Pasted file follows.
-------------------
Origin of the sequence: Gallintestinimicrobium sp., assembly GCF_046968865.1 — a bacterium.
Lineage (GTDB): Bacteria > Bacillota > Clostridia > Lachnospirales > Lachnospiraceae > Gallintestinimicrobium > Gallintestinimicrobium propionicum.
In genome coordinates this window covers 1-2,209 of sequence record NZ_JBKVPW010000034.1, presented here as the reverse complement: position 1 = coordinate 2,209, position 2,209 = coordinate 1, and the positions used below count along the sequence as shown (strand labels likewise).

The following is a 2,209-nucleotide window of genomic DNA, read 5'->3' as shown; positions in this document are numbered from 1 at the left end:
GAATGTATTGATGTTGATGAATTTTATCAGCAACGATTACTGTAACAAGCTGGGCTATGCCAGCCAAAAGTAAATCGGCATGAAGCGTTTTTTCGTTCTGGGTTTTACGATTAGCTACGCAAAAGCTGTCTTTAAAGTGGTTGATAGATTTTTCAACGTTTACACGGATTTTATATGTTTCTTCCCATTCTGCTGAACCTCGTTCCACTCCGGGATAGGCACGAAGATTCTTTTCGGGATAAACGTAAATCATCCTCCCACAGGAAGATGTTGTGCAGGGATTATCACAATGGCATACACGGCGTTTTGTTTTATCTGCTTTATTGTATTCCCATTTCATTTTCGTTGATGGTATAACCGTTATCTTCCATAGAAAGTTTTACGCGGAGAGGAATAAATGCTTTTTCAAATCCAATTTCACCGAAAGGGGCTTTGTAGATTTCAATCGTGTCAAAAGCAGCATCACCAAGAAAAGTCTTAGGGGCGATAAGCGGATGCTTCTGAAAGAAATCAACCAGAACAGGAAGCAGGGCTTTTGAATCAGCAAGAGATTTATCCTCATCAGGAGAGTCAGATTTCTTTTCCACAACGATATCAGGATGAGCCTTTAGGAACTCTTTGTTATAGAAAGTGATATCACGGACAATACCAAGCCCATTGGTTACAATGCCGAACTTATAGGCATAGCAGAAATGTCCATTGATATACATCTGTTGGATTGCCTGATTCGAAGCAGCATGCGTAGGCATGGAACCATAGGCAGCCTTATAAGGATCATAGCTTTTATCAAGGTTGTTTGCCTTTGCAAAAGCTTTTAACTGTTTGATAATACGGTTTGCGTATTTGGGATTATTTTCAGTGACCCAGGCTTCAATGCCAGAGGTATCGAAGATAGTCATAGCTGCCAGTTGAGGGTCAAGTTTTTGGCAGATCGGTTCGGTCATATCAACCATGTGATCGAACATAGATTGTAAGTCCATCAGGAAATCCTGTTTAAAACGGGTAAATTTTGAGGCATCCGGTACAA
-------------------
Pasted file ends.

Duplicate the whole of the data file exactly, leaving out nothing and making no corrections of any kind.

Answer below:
Origin of the sequence: Gallintestinimicrobium sp., assembly GCF_046968865.1 — a bacterium.
Lineage (GTDB): Bacteria > Bacillota > Clostridia > Lachnospirales > Lachnospiraceae > Gallintestinimicrobium > Gallintestinimicrobium propionicum.
In genome coordinates this window covers 1-2,209 of sequence record NZ_JBKVPW010000034.1, presented here as the reverse complement: position 1 = coordinate 2,209, position 2,209 = coordinate 1, and the positions used below count along the sequence as shown (strand labels likewise).

The following is a 2,209-nucleotide window of genomic DNA, read 5'->3' as shown; positions in this document are numbered from 1 at the left end:
GAATGTATTGATGTTGATGAATTTTATCAGCAACGATTACTGTAACAAGCTGGGCTATGCCAGCCAAAAGTAAATCGGCATGAAGCGTTTTTTCGTTCTGGGTTTTACGATTAGCTACGCAAAAGCTGTCTTTAAAGTGGTTGATAGATTTTTCAACGTTTACACGGATTTTATATGTTTCTTCCCATTCTGCTGAACCTCGTTCCACTCCGGGATAGGCACGAAGATTCTTTTCGGGATAAACGTAAATCATCCTCCCACAGGAAGATGTTGTGCAGGGATTATCACAATGGCATACACGGCGTTTTGTTTTATCTGCTTTATTGTATTCCCATTTCATTTTCGTTGATGGTATAACCGTTATCTTCCATAGAAAGTTTTACGCGGAGAGGAATAAATGCTTTTTCAAATCCAATTTCACCGAAAGGGGCTTTGTAGATTTCAATCGTGTCAAAAGCAGCATCACCAAGAAAAGTCTTAGGGGCGATAAGCGGATGCTTCTGAAAGAAATCAACCAGAACAGGAAGCAGGGCTTTTGAATCAGCAAGAGATTTATCCTCATCAGGAGAGTCAGATTTCTTTTCCACAACGATATCAGGATGAGCCTTTAGGAACTCTTTGTTATAGAAAGTGATATCACGGACAATACCAAGCCCATTGGTTACAATGCCGAACTTATAGGCATAGCAGAAATGTCCATTGATATACATCTGTTGGATTGCCTGATTCGAAGCAGCATGCGTAGGCATGGAACCATAGGCAGCCTTATAAGGATCATAGCTTTTATCAAGGTTGTTTGCCTTTGCAAAAGCTTTTAACTGTTTGATAATACGGTTTGCGTATTTGGGATTATTTTCAGTGACCCAGGCTTCAATGCCAGAGGTATCGAAGATAGTCATAGCTGCCAGTTGAGGGTCAAGTTTTTGGCAGATCGGTTCGGTCATATCAACCATGTGATCGAACATAGATTGTAAGTCCATCAGGAAATCCTGTTTAAAACGGGTAAATTTTGAGGCATCCGGTACAA